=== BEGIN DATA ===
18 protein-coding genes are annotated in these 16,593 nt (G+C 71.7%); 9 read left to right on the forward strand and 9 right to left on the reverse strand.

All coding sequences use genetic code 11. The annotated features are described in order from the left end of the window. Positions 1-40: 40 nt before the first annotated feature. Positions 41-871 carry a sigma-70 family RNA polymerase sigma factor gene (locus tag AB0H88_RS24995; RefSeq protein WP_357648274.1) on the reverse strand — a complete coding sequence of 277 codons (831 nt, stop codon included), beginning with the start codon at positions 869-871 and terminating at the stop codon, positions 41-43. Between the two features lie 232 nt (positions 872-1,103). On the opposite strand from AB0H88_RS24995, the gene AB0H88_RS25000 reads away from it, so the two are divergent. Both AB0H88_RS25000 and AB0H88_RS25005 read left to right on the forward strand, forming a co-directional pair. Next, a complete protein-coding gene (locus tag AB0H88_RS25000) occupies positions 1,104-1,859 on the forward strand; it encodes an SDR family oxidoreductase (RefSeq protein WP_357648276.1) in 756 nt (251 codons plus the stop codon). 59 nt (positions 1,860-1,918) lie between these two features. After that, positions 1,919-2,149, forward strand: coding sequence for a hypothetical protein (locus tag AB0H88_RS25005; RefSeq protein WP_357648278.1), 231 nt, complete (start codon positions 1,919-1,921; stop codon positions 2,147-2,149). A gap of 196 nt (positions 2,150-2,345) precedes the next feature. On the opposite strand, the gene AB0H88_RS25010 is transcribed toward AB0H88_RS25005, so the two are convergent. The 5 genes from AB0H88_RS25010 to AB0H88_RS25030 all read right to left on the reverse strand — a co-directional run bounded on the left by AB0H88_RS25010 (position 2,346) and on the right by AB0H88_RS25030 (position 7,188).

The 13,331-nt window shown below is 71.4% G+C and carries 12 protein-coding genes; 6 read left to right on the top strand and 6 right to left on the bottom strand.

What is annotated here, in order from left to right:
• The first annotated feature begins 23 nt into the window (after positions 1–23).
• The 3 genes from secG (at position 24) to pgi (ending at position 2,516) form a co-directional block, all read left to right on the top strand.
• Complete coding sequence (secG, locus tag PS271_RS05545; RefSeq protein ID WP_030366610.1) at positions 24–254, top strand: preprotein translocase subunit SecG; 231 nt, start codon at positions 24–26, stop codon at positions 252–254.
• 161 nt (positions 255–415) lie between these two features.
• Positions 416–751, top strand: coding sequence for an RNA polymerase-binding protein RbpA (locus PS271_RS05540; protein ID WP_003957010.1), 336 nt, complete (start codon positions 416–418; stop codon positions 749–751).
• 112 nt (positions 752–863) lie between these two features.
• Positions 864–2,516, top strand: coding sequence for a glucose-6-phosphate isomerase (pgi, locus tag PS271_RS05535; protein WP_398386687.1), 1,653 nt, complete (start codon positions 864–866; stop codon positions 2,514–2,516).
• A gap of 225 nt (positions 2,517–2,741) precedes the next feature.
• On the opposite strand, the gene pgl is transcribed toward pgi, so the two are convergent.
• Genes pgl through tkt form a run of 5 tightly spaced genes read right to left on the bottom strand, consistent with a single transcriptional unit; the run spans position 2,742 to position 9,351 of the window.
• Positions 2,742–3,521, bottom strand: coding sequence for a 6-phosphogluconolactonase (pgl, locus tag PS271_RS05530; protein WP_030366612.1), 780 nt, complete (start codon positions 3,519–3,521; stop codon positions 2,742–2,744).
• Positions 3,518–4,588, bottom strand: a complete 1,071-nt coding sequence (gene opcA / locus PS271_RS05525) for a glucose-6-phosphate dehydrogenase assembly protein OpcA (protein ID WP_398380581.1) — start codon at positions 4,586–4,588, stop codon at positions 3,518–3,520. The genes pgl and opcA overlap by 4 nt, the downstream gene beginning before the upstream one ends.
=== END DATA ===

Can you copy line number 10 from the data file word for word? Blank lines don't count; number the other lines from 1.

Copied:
• 112 nt (positions 752–863) lie between these two features.